Finally, we also obtained suggestive evidence of a metabolic cycle in human cells. This result is based on the expectation that if human cells have a metabolic cycle, each cell should express at high levels either genes functioning in HOC or genes functioning in LOC but not both sets simultaneously. Consistent with this expectation, expression of genes serving functions in the HOC and LOC phases of the YMC are negatively correlated, and thus reciprocally regulated, across small subsets of human epithelial cells in a three-dimensional culture model of mammary acinar morphogenesis. Reciprocal regulation of these genes, associated with metabolic cycling in yeasts, suggests the existence of a metabolic cycle that might be shared by all eukaryotes, including humans. This conclusion is bolstered by our observation that various stress factors induce a common transcriptional stress response, involving thousands of genes, in primary human fibroblasts that both resembles the yeast ESR and can be explained in terms of the HOC-to-LOC transition.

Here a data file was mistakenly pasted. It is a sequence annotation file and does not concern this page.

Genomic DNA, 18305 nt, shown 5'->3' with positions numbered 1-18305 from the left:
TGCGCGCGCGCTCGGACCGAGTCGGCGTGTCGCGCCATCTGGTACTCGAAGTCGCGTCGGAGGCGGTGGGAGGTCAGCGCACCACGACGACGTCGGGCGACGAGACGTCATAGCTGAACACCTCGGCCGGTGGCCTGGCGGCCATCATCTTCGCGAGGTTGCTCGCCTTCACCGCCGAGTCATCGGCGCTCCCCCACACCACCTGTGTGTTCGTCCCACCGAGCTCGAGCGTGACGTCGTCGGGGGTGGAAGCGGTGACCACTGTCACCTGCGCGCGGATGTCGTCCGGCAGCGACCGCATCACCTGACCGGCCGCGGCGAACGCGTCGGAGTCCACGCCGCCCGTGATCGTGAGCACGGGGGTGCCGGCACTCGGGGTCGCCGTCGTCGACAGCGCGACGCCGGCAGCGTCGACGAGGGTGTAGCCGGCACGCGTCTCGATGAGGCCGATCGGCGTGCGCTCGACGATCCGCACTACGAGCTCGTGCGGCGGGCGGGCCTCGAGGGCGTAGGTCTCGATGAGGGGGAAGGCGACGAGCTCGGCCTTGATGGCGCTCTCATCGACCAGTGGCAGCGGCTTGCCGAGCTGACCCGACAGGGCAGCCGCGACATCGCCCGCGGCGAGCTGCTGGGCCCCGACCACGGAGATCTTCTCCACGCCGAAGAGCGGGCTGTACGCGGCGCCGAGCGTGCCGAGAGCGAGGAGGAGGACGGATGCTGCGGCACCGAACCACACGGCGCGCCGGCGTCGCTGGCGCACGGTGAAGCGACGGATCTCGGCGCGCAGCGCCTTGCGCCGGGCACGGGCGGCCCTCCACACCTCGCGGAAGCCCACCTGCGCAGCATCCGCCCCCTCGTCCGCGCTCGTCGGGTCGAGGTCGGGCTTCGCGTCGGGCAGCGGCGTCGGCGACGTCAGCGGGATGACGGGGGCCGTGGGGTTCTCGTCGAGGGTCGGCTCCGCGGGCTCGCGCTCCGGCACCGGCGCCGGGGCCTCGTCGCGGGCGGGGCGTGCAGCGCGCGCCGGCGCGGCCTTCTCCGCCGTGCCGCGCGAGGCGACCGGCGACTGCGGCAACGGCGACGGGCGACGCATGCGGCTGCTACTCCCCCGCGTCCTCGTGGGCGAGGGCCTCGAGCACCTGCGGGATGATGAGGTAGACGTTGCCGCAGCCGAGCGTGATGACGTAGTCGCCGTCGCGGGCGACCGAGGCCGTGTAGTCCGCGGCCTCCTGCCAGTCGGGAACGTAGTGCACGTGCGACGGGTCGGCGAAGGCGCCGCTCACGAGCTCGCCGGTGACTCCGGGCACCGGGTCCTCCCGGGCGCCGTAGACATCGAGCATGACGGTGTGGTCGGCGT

The transcriptional response of budding yeast to changes in growth rate is strongly correlated with the transcriptional response to environmental stress and with the periodic gene expression during the YMC (Brauer et al., 2008 ; Slavov and Botstein, 2011 ; Slavov et al., 2011 ). The relationship between the ESR and the YMC, however, has not been characterized apart from the observation that some genes peaking in LOC are annotated to the stress response (Tu et al., 2005 ; Slavov and Botstein, 2011 ). To explore this relationship for all genes expressed periodically in the YMC and regulated by stress, we plotted the phase-ordered expression profiles of YMC periodic genes during the budding yeast metabolic cycle and the expression profiles of the same genes during the ESR (Figure 1A). The result indicates a remarkable correlation: HOC genes are down-regulated during the ESR, whereas LOC genes are up-regulated during the ESR. The simplest mechanism that can account for this correlation is that stress causes HOC-phase cells to transition into the LOC phase, increasing the fraction of cells in LOC, and thus increases the population-average levels of genes peaking in LOC. Because the fraction of cells in the HOC phase decreases correspondingly, so do the population-average levels of genes peaking in HOC. If continued mass accumulation requires the HOC phase, then these transitions will cause growth to slow or stop until HOC phases can be reinitiated.